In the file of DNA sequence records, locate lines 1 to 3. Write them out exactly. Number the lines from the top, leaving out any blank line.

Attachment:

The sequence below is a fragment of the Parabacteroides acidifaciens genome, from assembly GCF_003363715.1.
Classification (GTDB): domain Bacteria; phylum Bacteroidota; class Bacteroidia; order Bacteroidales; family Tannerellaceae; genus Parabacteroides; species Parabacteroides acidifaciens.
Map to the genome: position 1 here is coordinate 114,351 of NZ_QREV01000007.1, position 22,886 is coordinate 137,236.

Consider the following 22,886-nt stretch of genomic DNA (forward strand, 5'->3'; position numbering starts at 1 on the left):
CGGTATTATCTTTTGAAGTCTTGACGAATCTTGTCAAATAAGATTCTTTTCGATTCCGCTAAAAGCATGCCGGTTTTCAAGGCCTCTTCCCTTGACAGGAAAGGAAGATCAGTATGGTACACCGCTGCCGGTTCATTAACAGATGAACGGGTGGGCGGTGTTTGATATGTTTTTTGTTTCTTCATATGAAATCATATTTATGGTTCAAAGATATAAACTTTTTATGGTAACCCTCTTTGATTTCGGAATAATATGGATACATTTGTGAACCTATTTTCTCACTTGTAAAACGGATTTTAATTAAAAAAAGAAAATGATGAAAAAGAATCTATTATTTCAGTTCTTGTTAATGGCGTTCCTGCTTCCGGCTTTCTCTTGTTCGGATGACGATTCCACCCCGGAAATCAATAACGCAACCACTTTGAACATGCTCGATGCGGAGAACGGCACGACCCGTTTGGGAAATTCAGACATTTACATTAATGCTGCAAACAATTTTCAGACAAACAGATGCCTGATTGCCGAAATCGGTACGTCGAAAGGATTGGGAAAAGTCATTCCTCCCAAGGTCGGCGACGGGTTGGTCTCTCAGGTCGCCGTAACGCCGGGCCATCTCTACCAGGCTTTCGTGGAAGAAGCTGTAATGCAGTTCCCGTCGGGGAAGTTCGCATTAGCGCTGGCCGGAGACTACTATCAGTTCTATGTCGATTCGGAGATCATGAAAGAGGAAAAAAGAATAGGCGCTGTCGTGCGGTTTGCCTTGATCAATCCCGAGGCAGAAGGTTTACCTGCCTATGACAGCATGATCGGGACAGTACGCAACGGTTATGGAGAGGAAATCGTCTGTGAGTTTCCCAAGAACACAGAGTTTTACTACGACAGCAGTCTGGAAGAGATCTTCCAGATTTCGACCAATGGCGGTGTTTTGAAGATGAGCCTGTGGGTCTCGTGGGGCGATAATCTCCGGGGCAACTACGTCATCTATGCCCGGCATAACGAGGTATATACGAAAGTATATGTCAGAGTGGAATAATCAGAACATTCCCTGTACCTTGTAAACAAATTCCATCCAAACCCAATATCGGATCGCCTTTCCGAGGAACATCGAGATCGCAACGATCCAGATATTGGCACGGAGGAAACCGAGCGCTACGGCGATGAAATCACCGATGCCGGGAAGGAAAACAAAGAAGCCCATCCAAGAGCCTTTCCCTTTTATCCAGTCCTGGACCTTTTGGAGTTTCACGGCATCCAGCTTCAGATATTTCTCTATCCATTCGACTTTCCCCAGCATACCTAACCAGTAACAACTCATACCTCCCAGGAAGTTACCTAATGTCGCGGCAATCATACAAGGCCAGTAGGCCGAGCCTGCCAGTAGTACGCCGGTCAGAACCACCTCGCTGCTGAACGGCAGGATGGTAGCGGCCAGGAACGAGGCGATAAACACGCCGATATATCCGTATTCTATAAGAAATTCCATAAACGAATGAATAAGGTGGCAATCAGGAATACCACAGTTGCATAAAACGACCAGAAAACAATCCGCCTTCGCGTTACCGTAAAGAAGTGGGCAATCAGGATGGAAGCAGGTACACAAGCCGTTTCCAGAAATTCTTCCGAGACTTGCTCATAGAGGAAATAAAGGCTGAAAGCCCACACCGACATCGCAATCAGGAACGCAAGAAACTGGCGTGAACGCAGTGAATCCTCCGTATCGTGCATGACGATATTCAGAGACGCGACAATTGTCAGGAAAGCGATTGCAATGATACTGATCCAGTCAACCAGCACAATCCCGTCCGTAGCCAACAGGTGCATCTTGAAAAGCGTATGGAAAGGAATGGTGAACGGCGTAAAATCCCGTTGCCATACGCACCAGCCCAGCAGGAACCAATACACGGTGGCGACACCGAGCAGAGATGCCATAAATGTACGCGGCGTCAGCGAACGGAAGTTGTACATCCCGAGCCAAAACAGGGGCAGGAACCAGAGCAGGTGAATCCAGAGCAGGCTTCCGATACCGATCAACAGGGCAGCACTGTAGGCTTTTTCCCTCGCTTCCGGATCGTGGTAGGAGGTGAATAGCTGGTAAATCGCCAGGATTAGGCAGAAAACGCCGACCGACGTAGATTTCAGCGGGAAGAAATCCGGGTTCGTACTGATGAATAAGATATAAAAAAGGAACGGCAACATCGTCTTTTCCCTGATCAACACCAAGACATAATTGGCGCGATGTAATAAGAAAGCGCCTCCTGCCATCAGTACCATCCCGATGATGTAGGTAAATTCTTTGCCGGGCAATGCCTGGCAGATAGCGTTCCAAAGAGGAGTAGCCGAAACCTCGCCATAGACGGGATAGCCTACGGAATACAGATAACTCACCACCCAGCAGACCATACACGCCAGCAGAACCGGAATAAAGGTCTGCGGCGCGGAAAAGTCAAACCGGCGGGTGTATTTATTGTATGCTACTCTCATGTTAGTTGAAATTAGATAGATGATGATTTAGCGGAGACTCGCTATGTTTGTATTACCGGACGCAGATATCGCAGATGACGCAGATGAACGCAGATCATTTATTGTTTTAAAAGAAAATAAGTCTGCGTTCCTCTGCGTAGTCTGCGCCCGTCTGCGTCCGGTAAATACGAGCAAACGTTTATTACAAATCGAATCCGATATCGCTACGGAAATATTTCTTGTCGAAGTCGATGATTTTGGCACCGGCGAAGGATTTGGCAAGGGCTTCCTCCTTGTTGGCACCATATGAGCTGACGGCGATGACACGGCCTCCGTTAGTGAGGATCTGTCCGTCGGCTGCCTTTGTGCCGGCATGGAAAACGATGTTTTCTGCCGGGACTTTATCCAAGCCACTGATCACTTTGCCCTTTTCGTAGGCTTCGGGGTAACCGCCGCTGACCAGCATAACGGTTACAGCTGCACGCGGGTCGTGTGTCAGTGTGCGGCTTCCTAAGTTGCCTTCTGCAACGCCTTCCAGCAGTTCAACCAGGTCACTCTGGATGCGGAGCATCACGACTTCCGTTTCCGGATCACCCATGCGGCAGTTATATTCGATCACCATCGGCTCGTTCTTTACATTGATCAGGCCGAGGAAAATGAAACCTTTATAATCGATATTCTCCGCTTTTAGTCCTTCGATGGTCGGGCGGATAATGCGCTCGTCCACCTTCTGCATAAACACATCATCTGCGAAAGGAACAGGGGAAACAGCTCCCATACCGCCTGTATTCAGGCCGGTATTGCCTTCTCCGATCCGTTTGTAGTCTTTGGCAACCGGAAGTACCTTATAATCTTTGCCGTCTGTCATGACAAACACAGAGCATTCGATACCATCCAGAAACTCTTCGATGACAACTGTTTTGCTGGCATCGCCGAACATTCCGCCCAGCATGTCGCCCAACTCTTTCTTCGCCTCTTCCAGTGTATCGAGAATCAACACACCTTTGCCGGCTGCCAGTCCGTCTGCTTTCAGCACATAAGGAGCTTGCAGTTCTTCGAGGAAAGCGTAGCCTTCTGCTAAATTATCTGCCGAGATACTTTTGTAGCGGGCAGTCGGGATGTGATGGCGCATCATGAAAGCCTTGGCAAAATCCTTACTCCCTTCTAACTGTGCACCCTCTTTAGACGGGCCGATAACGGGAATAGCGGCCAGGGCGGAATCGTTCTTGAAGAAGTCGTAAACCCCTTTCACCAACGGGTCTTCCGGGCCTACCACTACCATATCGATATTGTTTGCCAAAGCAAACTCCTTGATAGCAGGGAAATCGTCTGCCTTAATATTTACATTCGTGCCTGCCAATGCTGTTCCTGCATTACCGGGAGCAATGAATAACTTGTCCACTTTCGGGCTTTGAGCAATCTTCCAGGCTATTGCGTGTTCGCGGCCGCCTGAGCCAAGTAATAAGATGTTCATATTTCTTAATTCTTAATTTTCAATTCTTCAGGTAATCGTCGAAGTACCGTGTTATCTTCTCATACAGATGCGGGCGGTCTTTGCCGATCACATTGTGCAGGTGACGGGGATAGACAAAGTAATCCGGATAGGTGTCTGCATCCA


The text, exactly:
The sequence below is a fragment of the Parabacteroides acidifaciens genome, from assembly GCF_003363715.1.
Classification (GTDB): domain Bacteria; phylum Bacteroidota; class Bacteroidia; order Bacteroidales; family Tannerellaceae; genus Parabacteroides; species Parabacteroides acidifaciens.
Map to the genome: position 1 here is coordinate 114,351 of NZ_QREV01000007.1, position 22,886 is coordinate 137,236.